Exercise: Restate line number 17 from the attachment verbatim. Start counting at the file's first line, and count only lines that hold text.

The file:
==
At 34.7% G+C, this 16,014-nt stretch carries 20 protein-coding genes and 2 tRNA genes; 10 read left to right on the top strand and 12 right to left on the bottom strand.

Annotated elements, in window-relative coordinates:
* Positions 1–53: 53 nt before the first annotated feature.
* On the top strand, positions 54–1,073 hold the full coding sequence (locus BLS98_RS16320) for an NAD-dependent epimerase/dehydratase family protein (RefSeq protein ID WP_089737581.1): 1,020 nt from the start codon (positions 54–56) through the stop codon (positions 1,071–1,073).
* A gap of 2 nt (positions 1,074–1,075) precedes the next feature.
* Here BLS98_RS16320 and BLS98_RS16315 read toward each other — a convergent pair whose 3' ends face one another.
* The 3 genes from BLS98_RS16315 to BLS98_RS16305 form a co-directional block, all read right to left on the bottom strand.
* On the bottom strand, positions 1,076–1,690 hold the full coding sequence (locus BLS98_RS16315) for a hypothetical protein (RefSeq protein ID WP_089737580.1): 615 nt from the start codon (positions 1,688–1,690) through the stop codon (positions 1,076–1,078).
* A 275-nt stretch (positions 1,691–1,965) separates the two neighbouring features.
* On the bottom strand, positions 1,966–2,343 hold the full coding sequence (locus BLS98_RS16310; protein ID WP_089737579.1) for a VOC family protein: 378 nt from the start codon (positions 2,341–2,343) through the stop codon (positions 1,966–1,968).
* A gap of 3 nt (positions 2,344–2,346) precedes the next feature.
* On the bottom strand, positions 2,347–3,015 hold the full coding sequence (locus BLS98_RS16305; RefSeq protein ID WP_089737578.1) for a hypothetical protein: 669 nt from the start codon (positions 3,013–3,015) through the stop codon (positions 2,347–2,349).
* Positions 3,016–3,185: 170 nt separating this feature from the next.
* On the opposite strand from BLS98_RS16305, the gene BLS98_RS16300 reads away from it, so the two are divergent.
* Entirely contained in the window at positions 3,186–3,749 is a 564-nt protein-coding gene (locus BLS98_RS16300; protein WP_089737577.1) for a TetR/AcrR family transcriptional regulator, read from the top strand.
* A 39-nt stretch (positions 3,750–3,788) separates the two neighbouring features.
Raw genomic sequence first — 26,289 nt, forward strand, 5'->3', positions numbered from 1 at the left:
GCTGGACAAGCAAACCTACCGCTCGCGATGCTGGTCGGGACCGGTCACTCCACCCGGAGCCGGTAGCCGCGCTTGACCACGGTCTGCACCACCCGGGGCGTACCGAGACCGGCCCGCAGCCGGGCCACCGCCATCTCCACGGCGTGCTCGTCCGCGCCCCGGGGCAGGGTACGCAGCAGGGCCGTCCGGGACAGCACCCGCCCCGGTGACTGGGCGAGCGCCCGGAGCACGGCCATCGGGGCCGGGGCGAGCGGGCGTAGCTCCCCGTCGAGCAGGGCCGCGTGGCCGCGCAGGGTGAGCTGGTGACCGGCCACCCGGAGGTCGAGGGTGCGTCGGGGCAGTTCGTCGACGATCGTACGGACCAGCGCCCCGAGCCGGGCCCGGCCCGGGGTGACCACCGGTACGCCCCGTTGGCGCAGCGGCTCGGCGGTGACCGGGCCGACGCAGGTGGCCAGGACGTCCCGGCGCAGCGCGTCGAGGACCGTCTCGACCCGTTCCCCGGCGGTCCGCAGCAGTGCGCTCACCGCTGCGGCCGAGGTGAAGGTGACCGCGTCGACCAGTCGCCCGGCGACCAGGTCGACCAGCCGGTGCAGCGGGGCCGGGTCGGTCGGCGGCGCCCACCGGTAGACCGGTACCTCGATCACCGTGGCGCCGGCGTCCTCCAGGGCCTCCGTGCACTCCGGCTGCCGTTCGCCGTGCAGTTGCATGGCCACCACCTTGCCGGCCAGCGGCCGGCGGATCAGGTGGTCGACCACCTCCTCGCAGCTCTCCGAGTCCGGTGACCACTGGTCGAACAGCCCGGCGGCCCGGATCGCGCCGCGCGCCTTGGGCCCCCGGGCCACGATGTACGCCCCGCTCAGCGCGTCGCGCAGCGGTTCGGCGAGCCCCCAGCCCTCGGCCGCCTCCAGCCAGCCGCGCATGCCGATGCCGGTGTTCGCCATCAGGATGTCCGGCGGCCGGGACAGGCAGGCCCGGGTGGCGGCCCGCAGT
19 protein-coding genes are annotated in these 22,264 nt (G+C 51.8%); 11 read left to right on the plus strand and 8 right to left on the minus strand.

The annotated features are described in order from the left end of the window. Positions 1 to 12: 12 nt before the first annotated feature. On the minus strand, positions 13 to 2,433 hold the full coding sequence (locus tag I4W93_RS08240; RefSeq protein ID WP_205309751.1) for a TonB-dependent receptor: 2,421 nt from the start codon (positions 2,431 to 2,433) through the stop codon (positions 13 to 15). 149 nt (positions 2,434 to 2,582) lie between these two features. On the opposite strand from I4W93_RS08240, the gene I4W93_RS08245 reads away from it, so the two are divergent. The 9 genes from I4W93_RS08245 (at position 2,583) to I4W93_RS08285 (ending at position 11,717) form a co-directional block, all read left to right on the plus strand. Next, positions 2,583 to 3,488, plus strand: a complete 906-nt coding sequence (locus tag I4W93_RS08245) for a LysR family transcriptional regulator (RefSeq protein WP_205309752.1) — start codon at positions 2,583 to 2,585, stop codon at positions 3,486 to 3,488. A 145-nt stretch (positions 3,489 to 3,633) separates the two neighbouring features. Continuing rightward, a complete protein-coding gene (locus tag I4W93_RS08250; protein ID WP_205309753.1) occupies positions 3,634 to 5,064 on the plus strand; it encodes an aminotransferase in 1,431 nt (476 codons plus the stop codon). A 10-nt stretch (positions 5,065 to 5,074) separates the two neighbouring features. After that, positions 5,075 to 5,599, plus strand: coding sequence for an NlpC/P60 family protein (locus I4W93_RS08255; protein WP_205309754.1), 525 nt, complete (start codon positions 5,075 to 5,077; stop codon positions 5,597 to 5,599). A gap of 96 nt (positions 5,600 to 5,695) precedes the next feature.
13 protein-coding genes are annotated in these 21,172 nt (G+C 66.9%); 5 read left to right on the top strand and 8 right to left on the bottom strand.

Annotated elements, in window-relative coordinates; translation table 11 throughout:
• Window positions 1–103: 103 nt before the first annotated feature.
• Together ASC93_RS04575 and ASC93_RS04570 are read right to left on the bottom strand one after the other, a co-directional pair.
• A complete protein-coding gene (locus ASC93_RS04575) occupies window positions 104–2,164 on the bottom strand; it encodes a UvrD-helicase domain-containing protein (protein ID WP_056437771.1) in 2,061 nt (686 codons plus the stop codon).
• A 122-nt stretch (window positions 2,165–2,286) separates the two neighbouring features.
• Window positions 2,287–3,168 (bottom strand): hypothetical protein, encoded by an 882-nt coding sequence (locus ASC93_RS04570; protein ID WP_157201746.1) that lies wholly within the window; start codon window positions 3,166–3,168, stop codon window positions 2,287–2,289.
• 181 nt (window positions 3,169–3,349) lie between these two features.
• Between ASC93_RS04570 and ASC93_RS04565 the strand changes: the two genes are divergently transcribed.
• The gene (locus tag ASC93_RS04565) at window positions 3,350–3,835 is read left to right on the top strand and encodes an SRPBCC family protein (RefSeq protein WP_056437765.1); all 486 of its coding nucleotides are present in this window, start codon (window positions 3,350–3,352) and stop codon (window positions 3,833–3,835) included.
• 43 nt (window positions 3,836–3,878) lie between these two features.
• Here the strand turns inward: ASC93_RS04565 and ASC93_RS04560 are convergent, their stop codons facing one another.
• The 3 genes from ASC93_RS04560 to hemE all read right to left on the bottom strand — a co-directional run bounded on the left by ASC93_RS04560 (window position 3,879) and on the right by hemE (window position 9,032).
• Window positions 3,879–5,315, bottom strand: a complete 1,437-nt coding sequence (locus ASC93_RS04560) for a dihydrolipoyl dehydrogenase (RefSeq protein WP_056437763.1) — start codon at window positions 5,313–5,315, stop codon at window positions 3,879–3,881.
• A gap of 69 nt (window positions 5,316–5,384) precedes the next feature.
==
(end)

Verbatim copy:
Raw genomic sequence first — 26,289 nt, forward strand, 5'->3', positions numbered from 1 at the left: